Philosophy of CFI

This is a political discussion, but the attitude that the two bring to it is what this post is about. Today, we banned another person who had opposing views to the long term members. They weren’t banned for that , they also had some behaviors that violated our rules. This interview is two people who are opposed, but if you didn’t know who they were, you might find it hard to determine who is Left and and who is Right from this hour alone.

At 1hour and 8 minutes, before they do the audience questions, John, the moderator, asks them to comment on the skills they brought to have that open-minded academic discussion. Coleman Hughes answers in an amazing 2 minutes, here’s part of it

Some people are naturally better at this and some people are naturally terrible with this. You should be really honest with yourself about where you are. But, good conversations happen when you go into it seriously comfortable with the idea that you might lose an argument, and that’s okay. You’re not stupid if you lose an argument. It’s not about winning. If you go into it with that attitude, then you can actually hear what another person is saying, and search your mind for what an honest response is. A conversation between two people who are working on that skill almost never goes poorly. I would say, spend less time being mad at others for not talking the right way or listening enough and seriously worry about whether you are listening enough.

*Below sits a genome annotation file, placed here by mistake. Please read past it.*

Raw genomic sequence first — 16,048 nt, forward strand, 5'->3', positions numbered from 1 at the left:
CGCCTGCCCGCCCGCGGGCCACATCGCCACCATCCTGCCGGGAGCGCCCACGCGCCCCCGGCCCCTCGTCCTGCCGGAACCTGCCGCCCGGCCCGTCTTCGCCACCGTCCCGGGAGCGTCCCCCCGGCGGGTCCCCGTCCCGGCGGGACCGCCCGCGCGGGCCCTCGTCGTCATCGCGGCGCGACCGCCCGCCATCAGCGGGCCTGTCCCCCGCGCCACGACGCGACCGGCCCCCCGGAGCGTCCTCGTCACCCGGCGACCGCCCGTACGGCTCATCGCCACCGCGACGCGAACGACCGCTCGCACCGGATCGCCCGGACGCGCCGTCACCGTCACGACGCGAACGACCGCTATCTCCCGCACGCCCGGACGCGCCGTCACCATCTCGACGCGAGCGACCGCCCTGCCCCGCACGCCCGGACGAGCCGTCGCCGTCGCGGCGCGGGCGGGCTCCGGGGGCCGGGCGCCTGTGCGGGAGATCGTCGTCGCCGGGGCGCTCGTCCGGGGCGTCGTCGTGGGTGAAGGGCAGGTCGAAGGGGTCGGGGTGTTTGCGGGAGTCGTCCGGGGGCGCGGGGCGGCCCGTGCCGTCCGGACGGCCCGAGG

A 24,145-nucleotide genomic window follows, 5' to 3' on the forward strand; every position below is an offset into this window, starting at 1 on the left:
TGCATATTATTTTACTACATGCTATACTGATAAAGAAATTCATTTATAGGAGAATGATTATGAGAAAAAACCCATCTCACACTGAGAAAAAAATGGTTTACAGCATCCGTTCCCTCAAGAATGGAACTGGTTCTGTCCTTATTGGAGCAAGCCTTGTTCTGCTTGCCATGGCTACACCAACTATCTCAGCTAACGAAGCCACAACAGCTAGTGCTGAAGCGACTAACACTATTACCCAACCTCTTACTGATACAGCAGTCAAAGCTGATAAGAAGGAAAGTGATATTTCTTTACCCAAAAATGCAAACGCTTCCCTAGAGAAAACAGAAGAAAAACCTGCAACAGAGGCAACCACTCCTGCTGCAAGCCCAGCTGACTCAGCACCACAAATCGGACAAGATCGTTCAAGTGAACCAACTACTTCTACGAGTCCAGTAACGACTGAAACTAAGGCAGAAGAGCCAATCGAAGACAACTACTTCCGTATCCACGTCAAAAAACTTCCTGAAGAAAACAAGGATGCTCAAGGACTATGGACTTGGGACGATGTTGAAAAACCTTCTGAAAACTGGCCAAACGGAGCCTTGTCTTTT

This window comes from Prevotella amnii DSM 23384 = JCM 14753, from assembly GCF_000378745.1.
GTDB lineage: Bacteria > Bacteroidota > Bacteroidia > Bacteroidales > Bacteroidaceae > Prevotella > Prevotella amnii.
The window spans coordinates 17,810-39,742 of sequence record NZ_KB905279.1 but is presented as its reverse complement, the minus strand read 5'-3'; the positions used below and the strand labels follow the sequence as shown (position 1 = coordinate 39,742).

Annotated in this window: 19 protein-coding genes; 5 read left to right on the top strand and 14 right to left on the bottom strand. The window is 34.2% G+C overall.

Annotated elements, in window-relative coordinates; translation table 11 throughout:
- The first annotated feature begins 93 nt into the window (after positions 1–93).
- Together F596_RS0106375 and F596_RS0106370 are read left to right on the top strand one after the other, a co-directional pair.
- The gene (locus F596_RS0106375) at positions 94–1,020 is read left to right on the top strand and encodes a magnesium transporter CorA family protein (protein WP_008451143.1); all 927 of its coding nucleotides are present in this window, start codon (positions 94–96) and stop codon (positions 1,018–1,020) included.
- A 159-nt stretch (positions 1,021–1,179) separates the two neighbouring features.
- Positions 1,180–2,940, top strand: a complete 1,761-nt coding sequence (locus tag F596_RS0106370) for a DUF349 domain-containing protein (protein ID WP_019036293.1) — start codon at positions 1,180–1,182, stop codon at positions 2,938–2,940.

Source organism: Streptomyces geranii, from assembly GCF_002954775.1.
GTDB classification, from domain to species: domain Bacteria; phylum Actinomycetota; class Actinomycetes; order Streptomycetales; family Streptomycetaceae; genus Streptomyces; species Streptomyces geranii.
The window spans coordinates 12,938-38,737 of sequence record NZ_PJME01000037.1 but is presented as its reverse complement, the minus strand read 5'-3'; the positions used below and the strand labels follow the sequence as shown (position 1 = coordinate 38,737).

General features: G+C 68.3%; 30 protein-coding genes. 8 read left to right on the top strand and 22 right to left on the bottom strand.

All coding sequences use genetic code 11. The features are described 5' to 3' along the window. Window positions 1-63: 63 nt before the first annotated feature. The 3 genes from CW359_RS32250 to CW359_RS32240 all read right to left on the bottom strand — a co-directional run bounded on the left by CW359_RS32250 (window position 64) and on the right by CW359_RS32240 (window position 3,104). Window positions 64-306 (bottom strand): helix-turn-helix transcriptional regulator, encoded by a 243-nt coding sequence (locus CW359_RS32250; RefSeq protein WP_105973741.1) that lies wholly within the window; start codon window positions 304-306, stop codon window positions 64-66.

It’s kind of a joke to try to win on an anonymous forum where you type your words. You have no social power over anyone here, no physical power unless you know how to track people down, you can’t destroy your opponent in any way. But people believe they can harm others with their words. That can only happen if the person reading them allows it.

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Everything in your environment effects you, you have control over the degree but not the thing itself.

A bit of folk wisdom applies, “all things in moderation”. There isn’t a lot that we control, that includes what happens in our brain for the most part, but we can moderate a lot of things if we are aware of them.

This vieo sponsored by CFI may be of interest.

It is a fun conversation with serious undertones